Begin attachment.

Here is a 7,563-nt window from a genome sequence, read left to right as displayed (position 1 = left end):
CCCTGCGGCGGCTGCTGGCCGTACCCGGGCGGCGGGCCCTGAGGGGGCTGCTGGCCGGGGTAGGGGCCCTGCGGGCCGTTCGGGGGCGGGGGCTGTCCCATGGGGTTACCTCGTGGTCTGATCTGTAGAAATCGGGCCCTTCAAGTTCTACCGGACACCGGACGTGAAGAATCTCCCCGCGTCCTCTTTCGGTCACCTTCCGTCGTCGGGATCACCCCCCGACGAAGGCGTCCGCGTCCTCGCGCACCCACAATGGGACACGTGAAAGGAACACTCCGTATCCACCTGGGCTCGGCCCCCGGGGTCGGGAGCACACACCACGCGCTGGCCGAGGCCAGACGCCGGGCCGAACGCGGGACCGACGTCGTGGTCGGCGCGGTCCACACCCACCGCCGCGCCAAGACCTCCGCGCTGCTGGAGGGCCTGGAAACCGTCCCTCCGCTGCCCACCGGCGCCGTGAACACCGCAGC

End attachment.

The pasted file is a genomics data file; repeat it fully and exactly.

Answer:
Here is a 7,563-nt window from a genome sequence, read left to right as displayed (position 1 = left end):
CCCTGCGGCGGCTGCTGGCCGTACCCGGGCGGCGGGCCCTGAGGGGGCTGCTGGCCGGGGTAGGGGCCCTGCGGGCCGTTCGGGGGCGGGGGCTGTCCCATGGGGTTACCTCGTGGTCTGATCTGTAGAAATCGGGCCCTTCAAGTTCTACCGGACACCGGACGTGAAGAATCTCCCCGCGTCCTCTTTCGGTCACCTTCCGTCGTCGGGATCACCCCCCGACGAAGGCGTCCGCGTCCTCGCGCACCCACAATGGGACACGTGAAAGGAACACTCCGTATCCACCTGGGCTCGGCCCCCGGGGTCGGGAGCACACACCACGCGCTGGCCGAGGCCAGACGCCGGGCCGAACGCGGGACCGACGTCGTGGTCGGCGCGGTCCACACCCACCGCCGCGCCAAGACCTCCGCGCTGCTGGAGGGCCTGGAAACCGTCCCTCCGCTGCCCACCGGCGCCGTGAACACCGCAGC